Technology basics

The technology used to store energy has important implications for the types of services that can be supplied. Some technologies are only suitable for bulk power applications, whereas others are suitable for both distributed applications and bulk power applications.

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Background

There are a wide variety of energy storage technologies available and operating on the power system today, as well as several novel energy storage technologies that may play a meaningful role in the power system of the future. These technologies are defined by the mechanism or material they use to store electricity. These in turn influence the specific technical characteristics of the energy storage system and the particular applications or grid services suitable for that given technology.

 

Storage Technology Types and Applications by Storage Medium

Source: NREL 2020

Technical Characteristics of Energy Storage

Each technology, whether large utility-scale systems like pumped storage hydropower or small behind-the-meter systems like lithium-ion batteries, will have set characteristics and unique advantages and disadvantages that affect the degree to which they are suitable for different applications. The definitions of several of these characteristics are provided below. While some of these characteristics may be unique to a specific technology, many of them broadly apply to all energy storage technologies.

 

Definitions of Key Energy Storage Technical Characteristics

Technical Characteristic

Definition

Rated power capacity

Total possible instantaneous discharge capability (in kilowatts [kW] or megawatts [MW]) of the battery energy storage system (BESS), or the maximum rate of discharge that the BESS can achieve, starting from a fully charged state

Energy capacity

Maximum amount of stored energy (in kilowatt-hours [kWh] or megawatt-hours [MWh]) a battery can hold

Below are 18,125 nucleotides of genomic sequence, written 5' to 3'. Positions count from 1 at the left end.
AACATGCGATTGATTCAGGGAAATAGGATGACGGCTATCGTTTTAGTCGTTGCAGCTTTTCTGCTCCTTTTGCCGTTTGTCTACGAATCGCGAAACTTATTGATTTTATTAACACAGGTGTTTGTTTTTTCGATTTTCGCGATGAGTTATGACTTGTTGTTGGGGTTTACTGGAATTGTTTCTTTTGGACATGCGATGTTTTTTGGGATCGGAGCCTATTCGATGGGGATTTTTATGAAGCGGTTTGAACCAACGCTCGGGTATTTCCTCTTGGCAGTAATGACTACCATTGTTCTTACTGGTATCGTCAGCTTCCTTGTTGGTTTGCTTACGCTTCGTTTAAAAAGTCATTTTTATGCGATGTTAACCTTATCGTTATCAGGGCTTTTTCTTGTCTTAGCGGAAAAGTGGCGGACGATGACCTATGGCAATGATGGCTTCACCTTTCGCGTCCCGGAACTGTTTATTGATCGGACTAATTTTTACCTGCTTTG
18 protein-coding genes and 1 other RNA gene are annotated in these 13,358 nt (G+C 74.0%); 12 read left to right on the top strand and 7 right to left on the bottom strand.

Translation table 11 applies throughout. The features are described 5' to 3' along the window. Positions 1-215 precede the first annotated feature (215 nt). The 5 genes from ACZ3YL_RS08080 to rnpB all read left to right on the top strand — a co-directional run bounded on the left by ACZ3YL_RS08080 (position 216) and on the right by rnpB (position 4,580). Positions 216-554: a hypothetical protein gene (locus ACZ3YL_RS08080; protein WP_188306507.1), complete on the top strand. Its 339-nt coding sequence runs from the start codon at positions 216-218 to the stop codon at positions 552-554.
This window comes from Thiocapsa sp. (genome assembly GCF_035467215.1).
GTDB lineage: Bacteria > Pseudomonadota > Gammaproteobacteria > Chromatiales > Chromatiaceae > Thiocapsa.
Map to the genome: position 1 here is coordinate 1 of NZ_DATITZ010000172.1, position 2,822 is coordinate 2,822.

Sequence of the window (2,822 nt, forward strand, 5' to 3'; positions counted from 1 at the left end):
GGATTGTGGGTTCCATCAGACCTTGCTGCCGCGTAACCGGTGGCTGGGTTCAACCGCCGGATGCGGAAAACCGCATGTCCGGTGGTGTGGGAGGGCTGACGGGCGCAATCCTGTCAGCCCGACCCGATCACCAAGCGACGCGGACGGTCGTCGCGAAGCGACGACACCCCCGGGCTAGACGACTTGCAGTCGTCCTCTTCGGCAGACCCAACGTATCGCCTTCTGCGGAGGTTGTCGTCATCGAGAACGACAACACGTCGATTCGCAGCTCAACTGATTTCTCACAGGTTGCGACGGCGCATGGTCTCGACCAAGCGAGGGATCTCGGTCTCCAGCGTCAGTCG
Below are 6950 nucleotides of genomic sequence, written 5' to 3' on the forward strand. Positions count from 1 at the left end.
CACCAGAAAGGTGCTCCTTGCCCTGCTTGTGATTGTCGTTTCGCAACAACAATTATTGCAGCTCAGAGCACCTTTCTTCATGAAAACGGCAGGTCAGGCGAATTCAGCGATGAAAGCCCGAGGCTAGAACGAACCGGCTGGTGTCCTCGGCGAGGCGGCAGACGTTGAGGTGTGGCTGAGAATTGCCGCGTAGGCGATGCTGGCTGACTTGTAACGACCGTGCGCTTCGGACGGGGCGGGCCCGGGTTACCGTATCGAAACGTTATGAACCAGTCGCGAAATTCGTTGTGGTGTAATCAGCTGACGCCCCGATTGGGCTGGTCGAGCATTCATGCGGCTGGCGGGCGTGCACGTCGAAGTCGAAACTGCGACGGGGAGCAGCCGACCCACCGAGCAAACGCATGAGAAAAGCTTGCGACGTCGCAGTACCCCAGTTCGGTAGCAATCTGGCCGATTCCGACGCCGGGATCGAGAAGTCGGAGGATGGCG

Energy/power density

Measure of the energy or power capacity of a battery relative to its volume (kW/L, kWh/L)

Specific energy/power

Measure of the energy or power capacity of a battery relative to its weight (kW/g, kWh/g)

Storage duration

Amount of time storage can discharge at its power capacity before depleting its energy capacity

Cycle life/lifetime

Amount of time or number of cycles a battery storage system can provide regular charging and discharging before failure or significant degradation

Round-trip efficiency

Ratio of the energy charged to the battery to the energy discharged from the battery

Self-discharge

Reduction of stored energy of the battery (percentage of charge/time) through internal chemical reactions, rather than through discharging to perform work

Dispatch

The way that the battery is operated, including the times at which it is charged and discharged, and the depth of charge or discharge

Degradation

The decrease in the battery’s capacity over time and through use

State of charge

The battery capacity as a percentage of its maximum capacity at a given time

Depth of charge

The battery capacity that has been discharged as a percentage of its maximum capacity

 

Reading List and Case Studies

Handbook on Battery Energy Storage System

Asian Development Bank, 2018

This handbook serves as a guide to deploying battery energy storage technologies, specifically for distributed energy resources and flexibility resources. 

DOE/EPRI 2013 Electricity Storage in Collaboration with NRECA

Sandia National Laboratories, Electric Power Research Institute, National Rural Electric Cooperative Association, AECOM Technical Services, Inc, 2013

The Electricity Storage Handbook (Handbook) is a how-to guide for utility and rural cooperative engineers, planners, and decision makers to plan and implement energy storage projects. The Handbook also serves as an information resource for investors and venture capitalists and provides the latest developments in technologies and tools to guide their evaluations of energy storage opportunities.

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